K-ZOOMI-----0
    +1
    Compluvium: A space left unroofed over the court of a Roman dwelling, through which the rain fell into the impluvium or cistern.

    New Word: Lagniappe.
  • Marianne 2 days ago
    Marianne
    +1
    impluvium: sunken part of the atrium in a Greek or Roman house (domus), either a basin or a slight depression, designed to collect, resp. carry away the rainwater from the roof (usually with a depth of about 30 cm below the floor of the atrium), and situated above a bed of gravels, under which a chamber collects the water from the atrium,
    from Latin impluere (to rain into), i.e. im- (in) + pluere (to rain)

    New Word: compluvium
  • K-ZOOMI-----0 3 days ago
    K-ZOOMI-----0
    +1
    Atrium: A many-storied court in a building (as a hotel) usually with a skylight.

    New Word: Impluvium.
  • Marianne K-ZOOMI... 2 days ago (edited)
    Marianne
    +1
    for you (see above)

    Pompei

    and, regarding "atrium"
    http://en.wikipedia.org/wiki/...
  • Marianne 4 days ago (edited)
    Marianne
    +1
    systole: force that drives blood out of the heart, resp. contraction of the heart, i.e. of the left ventricle (ancient medical term first understood as a gathering of blood and later as contraction of the heart); actually there are two phases:

    - first stage of systole: ventricles undergo isovolumetric contraction, while all valves are closed

    - second phase of systole: blood is sent from the left ventricle to the aorta and body, and from the right ventricle to the lungs

    from New Latin, from Ancient Greek συστολή (sustolē), from συστέλλειν (sustellein = to contract, from σύν (syn = together) στέλλειν (stellein = send)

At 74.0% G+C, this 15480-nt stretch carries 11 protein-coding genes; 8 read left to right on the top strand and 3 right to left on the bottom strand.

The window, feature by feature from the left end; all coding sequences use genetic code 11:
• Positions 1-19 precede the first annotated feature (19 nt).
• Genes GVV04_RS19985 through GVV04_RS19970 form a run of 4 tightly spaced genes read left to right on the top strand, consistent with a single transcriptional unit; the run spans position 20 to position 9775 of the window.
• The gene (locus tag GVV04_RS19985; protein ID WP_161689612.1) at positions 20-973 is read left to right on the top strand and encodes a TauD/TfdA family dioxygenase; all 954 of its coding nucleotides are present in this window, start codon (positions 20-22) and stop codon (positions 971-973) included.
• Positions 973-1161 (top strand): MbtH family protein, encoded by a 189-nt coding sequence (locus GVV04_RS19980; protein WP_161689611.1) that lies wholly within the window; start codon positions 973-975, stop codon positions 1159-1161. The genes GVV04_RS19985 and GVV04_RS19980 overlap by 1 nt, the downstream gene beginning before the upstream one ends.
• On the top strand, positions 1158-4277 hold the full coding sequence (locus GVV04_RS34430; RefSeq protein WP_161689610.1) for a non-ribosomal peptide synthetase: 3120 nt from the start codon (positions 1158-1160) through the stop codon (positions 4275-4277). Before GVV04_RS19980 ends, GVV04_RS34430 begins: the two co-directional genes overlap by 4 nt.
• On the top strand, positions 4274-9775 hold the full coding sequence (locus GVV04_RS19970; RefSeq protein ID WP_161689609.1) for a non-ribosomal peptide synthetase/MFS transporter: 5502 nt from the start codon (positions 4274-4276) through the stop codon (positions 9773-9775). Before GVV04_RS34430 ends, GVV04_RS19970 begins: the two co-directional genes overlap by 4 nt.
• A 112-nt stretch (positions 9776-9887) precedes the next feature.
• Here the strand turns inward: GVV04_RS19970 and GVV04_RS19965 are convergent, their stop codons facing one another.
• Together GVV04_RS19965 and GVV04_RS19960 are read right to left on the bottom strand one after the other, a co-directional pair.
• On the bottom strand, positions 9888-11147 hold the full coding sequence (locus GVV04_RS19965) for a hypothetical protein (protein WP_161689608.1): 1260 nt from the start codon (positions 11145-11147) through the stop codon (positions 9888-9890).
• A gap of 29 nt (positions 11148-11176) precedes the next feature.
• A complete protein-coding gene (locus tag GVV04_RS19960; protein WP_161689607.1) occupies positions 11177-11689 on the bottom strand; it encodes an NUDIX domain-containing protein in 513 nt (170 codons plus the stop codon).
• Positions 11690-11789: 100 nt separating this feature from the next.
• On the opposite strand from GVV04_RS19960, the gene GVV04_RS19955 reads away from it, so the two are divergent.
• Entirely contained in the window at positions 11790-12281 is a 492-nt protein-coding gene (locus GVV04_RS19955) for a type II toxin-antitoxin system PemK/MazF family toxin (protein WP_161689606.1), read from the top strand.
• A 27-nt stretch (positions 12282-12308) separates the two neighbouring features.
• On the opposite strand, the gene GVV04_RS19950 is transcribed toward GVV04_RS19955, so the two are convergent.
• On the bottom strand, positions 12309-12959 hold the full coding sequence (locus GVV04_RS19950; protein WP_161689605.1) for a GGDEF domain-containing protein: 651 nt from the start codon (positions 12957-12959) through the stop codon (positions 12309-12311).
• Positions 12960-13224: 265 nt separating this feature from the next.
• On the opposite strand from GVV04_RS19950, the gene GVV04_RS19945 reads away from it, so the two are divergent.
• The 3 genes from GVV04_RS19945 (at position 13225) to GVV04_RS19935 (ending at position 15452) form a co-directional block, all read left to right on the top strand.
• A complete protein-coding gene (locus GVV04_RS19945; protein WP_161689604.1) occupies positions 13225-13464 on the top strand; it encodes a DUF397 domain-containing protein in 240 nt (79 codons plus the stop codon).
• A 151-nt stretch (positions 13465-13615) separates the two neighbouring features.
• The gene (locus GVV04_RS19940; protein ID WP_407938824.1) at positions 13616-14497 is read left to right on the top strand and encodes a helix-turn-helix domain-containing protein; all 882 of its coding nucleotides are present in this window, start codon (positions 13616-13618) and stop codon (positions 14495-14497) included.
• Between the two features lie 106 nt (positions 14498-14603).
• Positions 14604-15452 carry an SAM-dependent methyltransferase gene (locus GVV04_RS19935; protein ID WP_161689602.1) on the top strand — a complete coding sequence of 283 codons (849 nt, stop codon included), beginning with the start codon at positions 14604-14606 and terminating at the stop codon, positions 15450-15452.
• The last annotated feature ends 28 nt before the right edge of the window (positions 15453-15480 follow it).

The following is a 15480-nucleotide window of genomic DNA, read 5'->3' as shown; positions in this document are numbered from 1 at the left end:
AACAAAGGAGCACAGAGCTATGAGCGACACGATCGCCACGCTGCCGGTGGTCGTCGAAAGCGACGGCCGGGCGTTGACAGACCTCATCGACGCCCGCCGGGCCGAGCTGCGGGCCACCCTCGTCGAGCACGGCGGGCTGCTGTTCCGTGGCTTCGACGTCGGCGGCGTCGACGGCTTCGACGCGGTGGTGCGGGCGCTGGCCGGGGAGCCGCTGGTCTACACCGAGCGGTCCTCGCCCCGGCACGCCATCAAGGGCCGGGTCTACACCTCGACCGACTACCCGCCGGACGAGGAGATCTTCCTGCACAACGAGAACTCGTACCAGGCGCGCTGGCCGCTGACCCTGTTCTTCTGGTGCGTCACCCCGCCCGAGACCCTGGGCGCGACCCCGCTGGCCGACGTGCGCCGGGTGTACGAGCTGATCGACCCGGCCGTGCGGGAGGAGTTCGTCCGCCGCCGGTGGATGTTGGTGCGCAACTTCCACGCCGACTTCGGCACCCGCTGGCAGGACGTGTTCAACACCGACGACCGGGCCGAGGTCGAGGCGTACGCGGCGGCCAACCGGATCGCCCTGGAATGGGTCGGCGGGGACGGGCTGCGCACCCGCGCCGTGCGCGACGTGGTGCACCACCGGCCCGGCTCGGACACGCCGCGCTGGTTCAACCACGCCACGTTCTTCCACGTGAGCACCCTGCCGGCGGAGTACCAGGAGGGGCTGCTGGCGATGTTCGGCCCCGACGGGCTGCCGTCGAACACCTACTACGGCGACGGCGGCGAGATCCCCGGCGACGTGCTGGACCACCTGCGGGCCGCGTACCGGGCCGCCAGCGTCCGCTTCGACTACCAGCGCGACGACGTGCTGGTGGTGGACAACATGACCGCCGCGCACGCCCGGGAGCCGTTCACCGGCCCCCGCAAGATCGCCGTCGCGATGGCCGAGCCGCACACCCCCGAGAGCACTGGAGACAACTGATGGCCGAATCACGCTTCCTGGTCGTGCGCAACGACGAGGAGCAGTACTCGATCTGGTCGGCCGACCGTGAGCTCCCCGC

New Word: atrium (several definitions)
  • K-ZOOMI-----0 4 days ago
    K-ZOOMI-----0
    +1
    Diastole: A rhythmically recurrent expansion; especially : the dilatation of the cavities of the heart during which they fill with blood.

    New Word: Systole.
  • Marianne 6 days ago
    Marianne
    +1
    diallel: not comparable, not parallel; crossing, meeting and intersecting as lines;
    relating to or being the crossing of each individual (or of several individuals) with two or more others, in order to determine the relative genetic contribution of each parent to specific characters in the offspring (a mating scheme used by plant and animal breeders, as well as by geneticists, to investigate the genetic underpinnings of quantitative traits)
    from Ancient Greek διάλληλος (diallēlos = reciprocating), from διά (dia = through) + ἀλλήλων (allēlōn = one another)

    New Word: diastole
  • K-ZOOMI-----0 7 days ago
    K-ZOOMI-----0
    +1
    Doolally: Out of one's mind; crazy.

    New Word: Diallel.
  • Marianne 7 days ago
    Marianne
    +1
    flapdoodle: foolish words / talk, nonsense, bosh, originally: "the stuff they feed fools on", an arbitrary formation